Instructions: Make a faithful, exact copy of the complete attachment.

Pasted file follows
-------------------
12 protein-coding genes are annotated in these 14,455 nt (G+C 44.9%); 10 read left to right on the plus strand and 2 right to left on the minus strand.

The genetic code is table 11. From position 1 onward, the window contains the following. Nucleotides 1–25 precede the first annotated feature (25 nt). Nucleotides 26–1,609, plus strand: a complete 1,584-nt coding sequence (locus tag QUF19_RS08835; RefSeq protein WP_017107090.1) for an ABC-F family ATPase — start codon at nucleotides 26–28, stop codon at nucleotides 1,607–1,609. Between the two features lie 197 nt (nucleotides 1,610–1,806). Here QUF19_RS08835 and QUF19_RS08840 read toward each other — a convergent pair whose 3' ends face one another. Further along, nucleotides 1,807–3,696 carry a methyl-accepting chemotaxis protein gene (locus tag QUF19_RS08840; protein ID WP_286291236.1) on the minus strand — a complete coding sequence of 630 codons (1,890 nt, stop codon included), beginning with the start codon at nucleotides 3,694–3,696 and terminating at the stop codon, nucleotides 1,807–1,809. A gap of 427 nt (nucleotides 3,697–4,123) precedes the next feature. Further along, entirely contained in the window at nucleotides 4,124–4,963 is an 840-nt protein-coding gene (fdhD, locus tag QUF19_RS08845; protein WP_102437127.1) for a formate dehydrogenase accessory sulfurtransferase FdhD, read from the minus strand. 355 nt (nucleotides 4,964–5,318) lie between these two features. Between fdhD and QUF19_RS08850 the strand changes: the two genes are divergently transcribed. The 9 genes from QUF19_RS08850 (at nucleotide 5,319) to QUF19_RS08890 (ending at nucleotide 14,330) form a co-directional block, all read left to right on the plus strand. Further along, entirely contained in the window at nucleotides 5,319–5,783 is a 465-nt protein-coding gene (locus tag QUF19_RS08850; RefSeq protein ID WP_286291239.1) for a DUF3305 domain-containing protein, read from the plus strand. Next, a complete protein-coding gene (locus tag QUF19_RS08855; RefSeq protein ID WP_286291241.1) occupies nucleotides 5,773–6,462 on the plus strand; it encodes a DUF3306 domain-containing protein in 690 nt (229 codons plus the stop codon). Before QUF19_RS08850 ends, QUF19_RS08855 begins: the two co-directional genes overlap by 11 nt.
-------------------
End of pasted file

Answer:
12 protein-coding genes are annotated in these 14,455 nt (G+C 44.9%); 10 read left to right on the plus strand and 2 right to left on the minus strand.

The genetic code is table 11. From position 1 onward, the window contains the following. Nucleotides 1–25 precede the first annotated feature (25 nt). Nucleotides 26–1,609, plus strand: a complete 1,584-nt coding sequence (locus tag QUF19_RS08835; RefSeq protein WP_017107090.1) for an ABC-F family ATPase — start codon at nucleotides 26–28, stop codon at nucleotides 1,607–1,609. Between the two features lie 197 nt (nucleotides 1,610–1,806). Here QUF19_RS08835 and QUF19_RS08840 read toward each other — a convergent pair whose 3' ends face one another. Further along, nucleotides 1,807–3,696 carry a methyl-accepting chemotaxis protein gene (locus tag QUF19_RS08840; protein ID WP_286291236.1) on the minus strand — a complete coding sequence of 630 codons (1,890 nt, stop codon included), beginning with the start codon at nucleotides 3,694–3,696 and terminating at the stop codon, nucleotides 1,807–1,809. A gap of 427 nt (nucleotides 3,697–4,123) precedes the next feature. Further along, entirely contained in the window at nucleotides 4,124–4,963 is an 840-nt protein-coding gene (fdhD, locus tag QUF19_RS08845; protein WP_102437127.1) for a formate dehydrogenase accessory sulfurtransferase FdhD, read from the minus strand. 355 nt (nucleotides 4,964–5,318) lie between these two features. Between fdhD and QUF19_RS08850 the strand changes: the two genes are divergently transcribed. The 9 genes from QUF19_RS08850 (at nucleotide 5,319) to QUF19_RS08890 (ending at nucleotide 14,330) form a co-directional block, all read left to right on the plus strand. Further along, entirely contained in the window at nucleotides 5,319–5,783 is a 465-nt protein-coding gene (locus tag QUF19_RS08850; RefSeq protein ID WP_286291239.1) for a DUF3305 domain-containing protein, read from the plus strand. Next, a complete protein-coding gene (locus tag QUF19_RS08855; RefSeq protein ID WP_286291241.1) occupies nucleotides 5,773–6,462 on the plus strand; it encodes a DUF3306 domain-containing protein in 690 nt (229 codons plus the stop codon). Before QUF19_RS08850 ends, QUF19_RS08855 begins: the two co-directional genes overlap by 11 nt.